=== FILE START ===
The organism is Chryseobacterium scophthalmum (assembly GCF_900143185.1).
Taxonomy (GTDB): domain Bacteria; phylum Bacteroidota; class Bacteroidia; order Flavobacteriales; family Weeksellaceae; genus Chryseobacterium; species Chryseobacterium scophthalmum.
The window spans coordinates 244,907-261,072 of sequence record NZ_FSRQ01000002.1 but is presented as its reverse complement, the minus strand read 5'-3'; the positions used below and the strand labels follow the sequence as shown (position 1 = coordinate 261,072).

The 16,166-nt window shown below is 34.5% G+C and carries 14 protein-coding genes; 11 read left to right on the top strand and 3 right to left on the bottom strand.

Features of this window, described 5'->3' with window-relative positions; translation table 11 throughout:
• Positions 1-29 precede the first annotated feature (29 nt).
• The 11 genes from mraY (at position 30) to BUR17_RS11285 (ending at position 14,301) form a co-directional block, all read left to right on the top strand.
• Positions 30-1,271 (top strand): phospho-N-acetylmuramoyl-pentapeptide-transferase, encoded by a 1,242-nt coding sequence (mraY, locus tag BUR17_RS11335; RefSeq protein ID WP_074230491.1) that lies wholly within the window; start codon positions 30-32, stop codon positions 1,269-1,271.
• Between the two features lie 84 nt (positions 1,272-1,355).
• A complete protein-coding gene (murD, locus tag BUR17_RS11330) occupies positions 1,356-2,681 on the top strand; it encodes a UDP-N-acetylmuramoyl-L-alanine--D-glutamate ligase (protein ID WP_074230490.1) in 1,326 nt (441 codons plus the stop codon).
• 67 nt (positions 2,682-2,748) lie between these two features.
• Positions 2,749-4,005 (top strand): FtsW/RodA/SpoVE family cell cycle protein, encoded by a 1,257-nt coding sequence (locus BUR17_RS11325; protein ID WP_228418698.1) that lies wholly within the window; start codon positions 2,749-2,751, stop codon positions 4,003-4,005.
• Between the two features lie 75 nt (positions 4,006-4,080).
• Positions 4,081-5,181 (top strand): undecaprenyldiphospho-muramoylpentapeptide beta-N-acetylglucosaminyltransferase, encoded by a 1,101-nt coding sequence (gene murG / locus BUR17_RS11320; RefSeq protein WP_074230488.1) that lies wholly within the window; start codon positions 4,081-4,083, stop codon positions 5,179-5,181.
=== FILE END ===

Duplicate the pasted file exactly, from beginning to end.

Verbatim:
The organism is Chryseobacterium scophthalmum (assembly GCF_900143185.1).
Taxonomy (GTDB): domain Bacteria; phylum Bacteroidota; class Bacteroidia; order Flavobacteriales; family Weeksellaceae; genus Chryseobacterium; species Chryseobacterium scophthalmum.
The window spans coordinates 244,907-261,072 of sequence record NZ_FSRQ01000002.1 but is presented as its reverse complement, the minus strand read 5'-3'; the positions used below and the strand labels follow the sequence as shown (position 1 = coordinate 261,072).

The 16,166-nt window shown below is 34.5% G+C and carries 14 protein-coding genes; 11 read left to right on the top strand and 3 right to left on the bottom strand.

Features of this window, described 5'->3' with window-relative positions; translation table 11 throughout:
• Positions 1-29 precede the first annotated feature (29 nt).
• The 11 genes from mraY (at position 30) to BUR17_RS11285 (ending at position 14,301) form a co-directional block, all read left to right on the top strand.
• Positions 30-1,271 (top strand): phospho-N-acetylmuramoyl-pentapeptide-transferase, encoded by a 1,242-nt coding sequence (mraY, locus tag BUR17_RS11335; RefSeq protein ID WP_074230491.1) that lies wholly within the window; start codon positions 30-32, stop codon positions 1,269-1,271.
• Between the two features lie 84 nt (positions 1,272-1,355).
• A complete protein-coding gene (murD, locus tag BUR17_RS11330) occupies positions 1,356-2,681 on the top strand; it encodes a UDP-N-acetylmuramoyl-L-alanine--D-glutamate ligase (protein ID WP_074230490.1) in 1,326 nt (441 codons plus the stop codon).
• 67 nt (positions 2,682-2,748) lie between these two features.
• Positions 2,749-4,005 (top strand): FtsW/RodA/SpoVE family cell cycle protein, encoded by a 1,257-nt coding sequence (locus BUR17_RS11325; protein ID WP_228418698.1) that lies wholly within the window; start codon positions 2,749-2,751, stop codon positions 4,003-4,005.
• Between the two features lie 75 nt (positions 4,006-4,080).
• Positions 4,081-5,181 (top strand): undecaprenyldiphospho-muramoylpentapeptide beta-N-acetylglucosaminyltransferase, encoded by a 1,101-nt coding sequence (gene murG / locus BUR17_RS11320; RefSeq protein WP_074230488.1) that lies wholly within the window; start codon positions 4,081-4,083, stop codon positions 5,179-5,181.